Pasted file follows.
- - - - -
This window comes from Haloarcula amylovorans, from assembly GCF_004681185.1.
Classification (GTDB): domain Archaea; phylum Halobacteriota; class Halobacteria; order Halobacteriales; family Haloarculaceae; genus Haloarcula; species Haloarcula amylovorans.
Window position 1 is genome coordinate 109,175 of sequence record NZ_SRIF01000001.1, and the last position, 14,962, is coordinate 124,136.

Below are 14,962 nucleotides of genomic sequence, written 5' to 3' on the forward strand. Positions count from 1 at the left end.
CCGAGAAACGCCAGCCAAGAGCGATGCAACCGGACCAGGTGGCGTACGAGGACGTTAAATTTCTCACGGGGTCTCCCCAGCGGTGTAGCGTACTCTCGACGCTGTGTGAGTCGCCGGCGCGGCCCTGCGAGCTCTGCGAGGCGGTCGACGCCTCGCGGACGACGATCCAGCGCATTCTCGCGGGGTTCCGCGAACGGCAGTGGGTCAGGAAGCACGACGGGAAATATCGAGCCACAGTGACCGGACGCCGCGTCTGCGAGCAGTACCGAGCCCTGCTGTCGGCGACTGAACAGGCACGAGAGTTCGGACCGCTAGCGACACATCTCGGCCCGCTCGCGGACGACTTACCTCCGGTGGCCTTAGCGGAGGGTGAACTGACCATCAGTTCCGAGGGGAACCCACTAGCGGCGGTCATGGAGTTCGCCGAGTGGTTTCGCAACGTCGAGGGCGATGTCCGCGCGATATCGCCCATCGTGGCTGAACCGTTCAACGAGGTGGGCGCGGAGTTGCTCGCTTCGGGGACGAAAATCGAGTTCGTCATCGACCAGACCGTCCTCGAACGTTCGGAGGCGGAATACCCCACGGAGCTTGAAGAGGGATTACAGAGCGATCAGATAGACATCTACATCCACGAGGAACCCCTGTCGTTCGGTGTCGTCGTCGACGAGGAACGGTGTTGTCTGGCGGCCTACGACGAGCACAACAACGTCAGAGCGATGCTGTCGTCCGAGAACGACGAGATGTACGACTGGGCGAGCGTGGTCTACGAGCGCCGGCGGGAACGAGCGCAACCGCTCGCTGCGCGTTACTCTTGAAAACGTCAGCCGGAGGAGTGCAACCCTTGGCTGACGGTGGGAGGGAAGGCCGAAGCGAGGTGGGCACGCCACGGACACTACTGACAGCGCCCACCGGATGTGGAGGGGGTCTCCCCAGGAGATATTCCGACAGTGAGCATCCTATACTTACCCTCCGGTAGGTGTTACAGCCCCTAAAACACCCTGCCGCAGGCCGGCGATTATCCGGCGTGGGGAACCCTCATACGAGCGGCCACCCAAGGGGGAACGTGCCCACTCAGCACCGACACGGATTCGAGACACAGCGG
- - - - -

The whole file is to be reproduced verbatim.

This window comes from Haloarcula amylovorans, from assembly GCF_004681185.1.
Classification (GTDB): domain Archaea; phylum Halobacteriota; class Halobacteria; order Halobacteriales; family Haloarculaceae; genus Haloarcula; species Haloarcula amylovorans.
Window position 1 is genome coordinate 109,175 of sequence record NZ_SRIF01000001.1, and the last position, 14,962, is coordinate 124,136.

Below are 14,962 nucleotides of genomic sequence, written 5' to 3' on the forward strand. Positions count from 1 at the left end.
CCGAGAAACGCCAGCCAAGAGCGATGCAACCGGACCAGGTGGCGTACGAGGACGTTAAATTTCTCACGGGGTCTCCCCAGCGGTGTAGCGTACTCTCGACGCTGTGTGAGTCGCCGGCGCGGCCCTGCGAGCTCTGCGAGGCGGTCGACGCCTCGCGGACGACGATCCAGCGCATTCTCGCGGGGTTCCGCGAACGGCAGTGGGTCAGGAAGCACGACGGGAAATATCGAGCCACAGTGACCGGACGCCGCGTCTGCGAGCAGTACCGAGCCCTGCTGTCGGCGACTGAACAGGCACGAGAGTTCGGACCGCTAGCGACACATCTCGGCCCGCTCGCGGACGACTTACCTCCGGTGGCCTTAGCGGAGGGTGAACTGACCATCAGTTCCGAGGGGAACCCACTAGCGGCGGTCATGGAGTTCGCCGAGTGGTTTCGCAACGTCGAGGGCGATGTCCGCGCGATATCGCCCATCGTGGCTGAACCGTTCAACGAGGTGGGCGCGGAGTTGCTCGCTTCGGGGACGAAAATCGAGTTCGTCATCGACCAGACCGTCCTCGAACGTTCGGAGGCGGAATACCCCACGGAGCTTGAAGAGGGATTACAGAGCGATCAGATAGACATCTACATCCACGAGGAACCCCTGTCGTTCGGTGTCGTCGTCGACGAGGAACGGTGTTGTCTGGCGGCCTACGACGAGCACAACAACGTCAGAGCGATGCTGTCGTCCGAGAACGACGAGATGTACGACTGGGCGAGCGTGGTCTACGAGCGCCGGCGGGAACGAGCGCAACCGCTCGCTGCGCGTTACTCTTGAAAACGTCAGCCGGAGGAGTGCAACCCTTGGCTGACGGTGGGAGGGAAGGCCGAAGCGAGGTGGGCACGCCACGGACACTACTGACAGCGCCCACCGGATGTGGAGGGGGTCTCCCCAGGAGATATTCCGACAGTGAGCATCCTATACTTACCCTCCGGTAGGTGTTACAGCCCCTAAAACACCCTGCCGCAGGCCGGCGATTATCCGGCGTGGGGAACCCTCATACGAGCGGCCACCCAAGGGGGAACGTGCCCACTCAGCACCGACACGGATTCGAGACACAGCGG